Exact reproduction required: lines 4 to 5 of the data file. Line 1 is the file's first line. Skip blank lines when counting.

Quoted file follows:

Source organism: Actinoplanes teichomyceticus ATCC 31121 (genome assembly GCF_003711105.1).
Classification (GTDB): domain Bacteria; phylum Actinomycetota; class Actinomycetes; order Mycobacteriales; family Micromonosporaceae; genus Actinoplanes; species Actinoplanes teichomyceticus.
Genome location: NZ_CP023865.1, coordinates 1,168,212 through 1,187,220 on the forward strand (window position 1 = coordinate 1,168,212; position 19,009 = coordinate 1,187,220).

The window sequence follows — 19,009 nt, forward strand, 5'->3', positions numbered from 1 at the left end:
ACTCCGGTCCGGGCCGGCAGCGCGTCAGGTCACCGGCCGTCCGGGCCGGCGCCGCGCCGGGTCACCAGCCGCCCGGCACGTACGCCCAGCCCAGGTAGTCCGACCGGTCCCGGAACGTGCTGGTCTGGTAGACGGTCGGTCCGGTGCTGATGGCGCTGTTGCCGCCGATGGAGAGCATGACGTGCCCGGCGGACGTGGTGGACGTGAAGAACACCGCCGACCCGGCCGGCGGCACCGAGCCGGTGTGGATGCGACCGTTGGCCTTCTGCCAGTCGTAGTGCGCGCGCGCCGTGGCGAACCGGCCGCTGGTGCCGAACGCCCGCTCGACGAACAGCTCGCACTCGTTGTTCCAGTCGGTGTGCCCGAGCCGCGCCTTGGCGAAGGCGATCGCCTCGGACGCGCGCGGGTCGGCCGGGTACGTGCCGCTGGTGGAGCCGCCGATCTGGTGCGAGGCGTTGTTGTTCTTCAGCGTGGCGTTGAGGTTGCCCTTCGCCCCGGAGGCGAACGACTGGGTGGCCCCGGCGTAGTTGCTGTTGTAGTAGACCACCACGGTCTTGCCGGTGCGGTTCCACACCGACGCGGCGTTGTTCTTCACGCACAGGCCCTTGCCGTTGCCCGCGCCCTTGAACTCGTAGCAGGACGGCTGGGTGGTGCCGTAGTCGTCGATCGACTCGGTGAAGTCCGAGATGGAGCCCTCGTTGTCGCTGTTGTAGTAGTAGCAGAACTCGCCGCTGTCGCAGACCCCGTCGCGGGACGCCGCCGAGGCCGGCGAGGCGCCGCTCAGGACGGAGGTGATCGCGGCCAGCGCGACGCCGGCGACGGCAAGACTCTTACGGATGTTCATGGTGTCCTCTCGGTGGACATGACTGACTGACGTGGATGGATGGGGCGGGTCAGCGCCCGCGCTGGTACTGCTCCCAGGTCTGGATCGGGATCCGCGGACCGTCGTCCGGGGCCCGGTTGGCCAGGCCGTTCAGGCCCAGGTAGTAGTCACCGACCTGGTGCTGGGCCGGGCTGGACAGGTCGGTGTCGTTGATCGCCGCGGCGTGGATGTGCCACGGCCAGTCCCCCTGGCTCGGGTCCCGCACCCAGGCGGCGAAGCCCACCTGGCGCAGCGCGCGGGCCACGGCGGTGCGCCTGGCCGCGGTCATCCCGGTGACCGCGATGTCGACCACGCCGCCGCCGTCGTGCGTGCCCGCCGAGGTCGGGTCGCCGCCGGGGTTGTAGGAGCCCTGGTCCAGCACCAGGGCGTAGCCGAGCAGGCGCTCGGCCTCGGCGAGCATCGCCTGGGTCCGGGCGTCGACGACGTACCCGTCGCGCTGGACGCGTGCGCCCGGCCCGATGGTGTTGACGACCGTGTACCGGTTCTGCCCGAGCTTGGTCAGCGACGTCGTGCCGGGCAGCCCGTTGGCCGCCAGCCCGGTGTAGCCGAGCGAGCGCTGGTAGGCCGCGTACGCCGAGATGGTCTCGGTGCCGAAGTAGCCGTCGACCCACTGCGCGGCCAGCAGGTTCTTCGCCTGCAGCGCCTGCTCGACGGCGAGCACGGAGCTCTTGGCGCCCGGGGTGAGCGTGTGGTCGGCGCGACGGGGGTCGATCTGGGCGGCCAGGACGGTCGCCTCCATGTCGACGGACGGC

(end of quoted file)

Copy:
The window sequence follows — 19,009 nt, forward strand, 5'->3', positions numbered from 1 at the left end:
ACTCCGGTCCGGGCCGGCAGCGCGTCAGGTCACCGGCCGTCCGGGCCGGCGCCGCGCCGGGTCACCAGCCGCCCGGCACGTACGCCCAGCCCAGGTAGTCCGACCGGTCCCGGAACGTGCTGGTCTGGTAGACGGTCGGTCCGGTGCTGATGGCGCTGTTGCCGCCGATGGAGAGCATGACGTGCCCGGCGGACGTGGTGGACGTGAAGAACACCGCCGACCCGGCCGGCGGCACCGAGCCGGTGTGGATGCGACCGTTGGCCTTCTGCCAGTCGTAGTGCGCGCGCGCCGTGGCGAACCGGCCGCTGGTGCCGAACGCCCGCTCGACGAACAGCTCGCACTCGTTGTTCCAGTCGGTGTGCCCGAGCCGCGCCTTGGCGAAGGCGATCGCCTCGGACGCGCGCGGGTCGGCCGGGTACGTGCCGCTGGTGGAGCCGCCGATCTGGTGCGAGGCGTTGTTGTTCTTCAGCGTGGCGTTGAGGTTGCCCTTCGCCCCGGAGGCGAACGACTGGGTGGCCCCGGCGTAGTTGCTGTTGTAGTAGACCACCACGGTCTTGCCGGTGCGGTTCCACACCGACGCGGCGTTGTTCTTCACGCACAGGCCCTTGCCGTTGCCCGCGCCCTTGAACTCGTAGCAGGACGGCTGGGTGGTGCCGTAGTCGTCGATCGACTCGGTGAAGTCCGAGATGGAGCCCTCGTTGTCGCTGTTGTAGTAGTAGCAGAACTCGCCGCTGTCGCAGACCCCGTCGCGGGACGCCGCCGAGGCCGGCGAGGCGCCGCTCAGGACGGAGGTGATCGCGGCCAGCGCGACGCCGGCGACGGCAAGACTCTTACGGATGTTCATGGTGTCCTCTCGGTGGACATGACTGACTGACGTGGATGGATGGGGCGGGTCAGCGCCCGCGCTGGTACTGCTCCCAGGTCTGGATCGGGATCCGCGGACCGTCGTCCGGGGCCCGGTTGGCCAGGCCGTTCAGGCCCAGGTAGTAGTCACCGACCTGGTGCTGGGCCGGGCTGGACAGGTCGGTGTCGTTGATCGCCGCGGCGTGGATGTGCCACGGCCAGTCCCCCTGGCTCGGGTCCCGCACCCAGGCGGCGAAGCCCACCTGGCGCAGCGCGCGGGCCACGGCGGTGCGCCTGGCCGCGGTCATCCCGGTGACCGCGATGTCGACCACGCCGCCGCCGTCGTGCGTGCCCGCCGAGGTCGGGTCGCCGCCGGGGTTGTAGGAGCCCTGGTCCAGCACCAGGGCGTAGCCGAGCAGGCGCTCGGCCTCGGCGAGCATCGCCTGGGTCCGGGCGTCGACGACGTACCCGTCGCGCTGGACGCGTGCGCCCGGCCCGATGGTGTTGACGACCGTGTACCGGTTCTGCCCGAGCTTGGTCAGCGACGTCGTGCCGGGCAGCCCGTTGGCCGCCAGCCCGGTGTAGCCGAGCGAGCGCTGGTAGGCCGCGTACGCCGAGATGGTCTCGGTGCCGAAGTAGCCGTCGACCCACTGCGCGGCCAGCAGGTTCTTCGCCTGCAGCGCCTGCTCGACGGCGAGCACGGAGCTCTTGGCGCCCGGGGTGAGCGTGTGGTCGGCGCGACGGGGGTCGATCTGGGCGGCCAGGACGGTCGCCTCCATGTCGACGGACGGC